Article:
The turning point, however, came he planned a vacation to Mexico with his daughter. He recalled that when he went to the Mexican Consulate for the visa, he was told that that country did not recognize the UN passport. Kosovo had not yet begun issuing its own passport and the official said that the girl would have to get a Serbian passport and the country did not recognize Kosovo. Berisha had a US passport but the father and daughter trip was cancelled.

On May 25 this year, Berisha began his quest leaving his El Paso, Texas home and flew through the countries of Central America and South America meeting with persons, media and government officials to encourage them to recognize Kosovo. He arrived in the country recently and visited this newspaper and hopes to meet representatives of the Ministry of Foreign Affairs and the Caribbean Community (Caricom) Secretariat.  He described Suriname and Guyana as “amazing” giving their cultural mix of peoples.

The pilot, who left Kosovo at 16 to pursue his dream, says that for this trip, he has been surviving on donations from persons and a documentary on his trip is to be produced.

His relatives still live in Kosovo, one of the poorest states in Europe. Before embarking on his mission, Berisha worked as an airline pilot flying corporate jets. He holds the view that countries’ non-recognition of Kosovo means that they do not acknowledge the people’s existence. “Are we from space?” he asked noting that some countries would not accept Kosovo’s passport. He said that this likely included Guyana. But there is hope on the horizon.

Recently several countries have indicated their intention to recognize Kosovo as a sovereign state. Serbia continues to view this as illegal and recently dispatched a note of protest to the UN secretariat and demanded an urgent investigation into how Kosovo president Fatmir Sejdiu was able to visit UN headquarters. Sejdiu had led a delegation in New York at the time that Kosovo was debated by leaders participating in the annual General Assembly opening session several days ago. Serbian foreign minister Vuk Jeremic was reported by Serbian and Kosovo media as saying that Sejdiu and his delegation were private parties and therefore not allowed to take part in General Assembly proceedings. However, Kosovo did not participate in the General Assembly, although its delegation did meet representatives of various UN states on the sidelines of the meeting, using passes to access UN headquarters.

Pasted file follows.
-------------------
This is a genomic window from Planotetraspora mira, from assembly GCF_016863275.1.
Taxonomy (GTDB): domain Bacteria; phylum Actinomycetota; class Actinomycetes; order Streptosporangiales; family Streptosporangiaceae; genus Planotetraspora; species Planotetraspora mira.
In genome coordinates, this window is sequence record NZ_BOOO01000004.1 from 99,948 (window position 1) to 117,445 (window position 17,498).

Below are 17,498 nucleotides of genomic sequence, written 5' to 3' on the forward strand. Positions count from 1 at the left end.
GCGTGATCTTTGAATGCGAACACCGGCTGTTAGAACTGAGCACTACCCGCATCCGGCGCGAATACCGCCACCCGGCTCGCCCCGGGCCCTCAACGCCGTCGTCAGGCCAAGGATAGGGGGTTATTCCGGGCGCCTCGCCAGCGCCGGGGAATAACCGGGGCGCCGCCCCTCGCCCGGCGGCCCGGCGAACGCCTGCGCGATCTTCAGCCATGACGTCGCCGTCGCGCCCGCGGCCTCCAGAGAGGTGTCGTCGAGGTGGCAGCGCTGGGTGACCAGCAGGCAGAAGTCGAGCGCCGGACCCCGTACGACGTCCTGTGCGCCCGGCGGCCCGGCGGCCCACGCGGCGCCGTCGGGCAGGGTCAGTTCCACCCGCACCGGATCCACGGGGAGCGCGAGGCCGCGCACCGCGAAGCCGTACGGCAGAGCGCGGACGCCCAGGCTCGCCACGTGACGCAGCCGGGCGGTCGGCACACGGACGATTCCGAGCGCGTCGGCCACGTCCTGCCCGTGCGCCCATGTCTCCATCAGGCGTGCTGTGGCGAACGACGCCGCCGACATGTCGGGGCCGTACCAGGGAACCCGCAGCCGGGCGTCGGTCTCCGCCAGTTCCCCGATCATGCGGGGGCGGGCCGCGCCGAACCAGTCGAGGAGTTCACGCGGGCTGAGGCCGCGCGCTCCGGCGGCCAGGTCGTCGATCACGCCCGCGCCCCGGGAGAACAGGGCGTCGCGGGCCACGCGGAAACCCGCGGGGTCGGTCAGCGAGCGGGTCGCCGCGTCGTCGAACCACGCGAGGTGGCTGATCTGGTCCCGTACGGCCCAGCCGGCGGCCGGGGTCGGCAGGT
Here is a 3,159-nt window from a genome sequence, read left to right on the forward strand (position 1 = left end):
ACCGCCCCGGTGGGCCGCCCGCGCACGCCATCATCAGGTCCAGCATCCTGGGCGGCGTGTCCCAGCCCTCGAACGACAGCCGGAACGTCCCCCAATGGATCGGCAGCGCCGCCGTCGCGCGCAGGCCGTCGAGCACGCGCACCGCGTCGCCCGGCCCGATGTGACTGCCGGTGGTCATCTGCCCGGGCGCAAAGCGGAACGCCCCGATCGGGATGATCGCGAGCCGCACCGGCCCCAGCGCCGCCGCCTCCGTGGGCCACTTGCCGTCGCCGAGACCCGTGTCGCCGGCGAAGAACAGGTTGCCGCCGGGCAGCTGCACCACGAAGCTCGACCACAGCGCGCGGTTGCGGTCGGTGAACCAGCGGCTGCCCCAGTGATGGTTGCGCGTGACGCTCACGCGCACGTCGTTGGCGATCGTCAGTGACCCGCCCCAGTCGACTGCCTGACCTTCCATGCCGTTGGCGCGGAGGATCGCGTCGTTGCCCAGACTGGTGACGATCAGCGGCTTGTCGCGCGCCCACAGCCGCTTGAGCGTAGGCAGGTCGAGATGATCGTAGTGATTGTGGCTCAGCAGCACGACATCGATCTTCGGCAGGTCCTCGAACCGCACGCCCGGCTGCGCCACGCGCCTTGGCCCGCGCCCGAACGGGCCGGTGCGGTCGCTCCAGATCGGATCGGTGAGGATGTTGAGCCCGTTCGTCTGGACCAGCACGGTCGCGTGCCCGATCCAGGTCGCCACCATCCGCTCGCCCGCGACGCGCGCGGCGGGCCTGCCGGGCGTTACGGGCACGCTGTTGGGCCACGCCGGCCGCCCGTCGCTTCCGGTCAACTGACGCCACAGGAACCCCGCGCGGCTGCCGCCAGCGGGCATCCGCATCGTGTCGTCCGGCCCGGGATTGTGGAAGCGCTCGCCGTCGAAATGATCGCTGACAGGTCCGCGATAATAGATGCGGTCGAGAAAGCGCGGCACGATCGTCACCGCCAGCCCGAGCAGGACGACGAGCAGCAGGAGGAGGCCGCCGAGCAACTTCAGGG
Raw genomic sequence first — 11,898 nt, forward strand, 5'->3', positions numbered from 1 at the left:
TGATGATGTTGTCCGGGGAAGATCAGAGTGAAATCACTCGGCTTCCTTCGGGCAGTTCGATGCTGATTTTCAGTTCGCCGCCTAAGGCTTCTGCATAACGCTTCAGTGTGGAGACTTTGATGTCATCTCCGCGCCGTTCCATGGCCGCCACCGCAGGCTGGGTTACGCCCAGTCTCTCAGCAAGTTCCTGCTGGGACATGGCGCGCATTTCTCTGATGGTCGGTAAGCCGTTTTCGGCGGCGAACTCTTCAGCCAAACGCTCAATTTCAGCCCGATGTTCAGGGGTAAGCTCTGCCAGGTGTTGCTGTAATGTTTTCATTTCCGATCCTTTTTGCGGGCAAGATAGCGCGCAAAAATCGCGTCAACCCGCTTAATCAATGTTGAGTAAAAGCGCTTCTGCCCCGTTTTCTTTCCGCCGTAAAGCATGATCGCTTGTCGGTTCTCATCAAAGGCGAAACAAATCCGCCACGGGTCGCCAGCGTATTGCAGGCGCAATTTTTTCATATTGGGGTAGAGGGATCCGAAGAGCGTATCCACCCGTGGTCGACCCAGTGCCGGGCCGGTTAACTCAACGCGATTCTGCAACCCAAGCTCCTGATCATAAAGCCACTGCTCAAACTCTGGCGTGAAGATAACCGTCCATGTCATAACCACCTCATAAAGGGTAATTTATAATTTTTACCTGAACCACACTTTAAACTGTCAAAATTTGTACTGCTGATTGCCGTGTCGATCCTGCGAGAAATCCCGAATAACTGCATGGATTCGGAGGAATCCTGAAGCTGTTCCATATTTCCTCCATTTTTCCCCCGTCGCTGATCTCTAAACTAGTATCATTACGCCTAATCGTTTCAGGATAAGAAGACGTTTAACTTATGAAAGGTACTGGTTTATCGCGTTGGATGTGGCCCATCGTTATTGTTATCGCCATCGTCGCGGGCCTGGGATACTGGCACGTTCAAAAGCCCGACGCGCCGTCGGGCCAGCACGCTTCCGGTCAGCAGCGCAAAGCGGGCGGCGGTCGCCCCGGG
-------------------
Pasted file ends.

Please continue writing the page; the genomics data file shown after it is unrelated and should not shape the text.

Meantime, in a September 25 speech to the General Assembly, Serbian president Boris Tadic thanked all UN states that had not recognised Kosovo as independent and, underlining that the International Court of Justice proceedings on the question were still underway, urged that there be no further recognitions. He pledged that Belgrade would never recognise Kosovo as independent, viewing the unilateral declaration of independence in Pristina as illegal, according to a Reuters report.

A contrary view was taken by Albanian Prime Minister Sali Berisha, who in his speech to the UN General Assembly, urged UN member states that had not yet recognised the independence of Kosovo to do so. Kosovo media said that on Sejdiu’s return from New York, he said that there would soon be recognitions of independence by five countries – Tuvalu, Malawi, Qatar, Kuwait and Pakistan.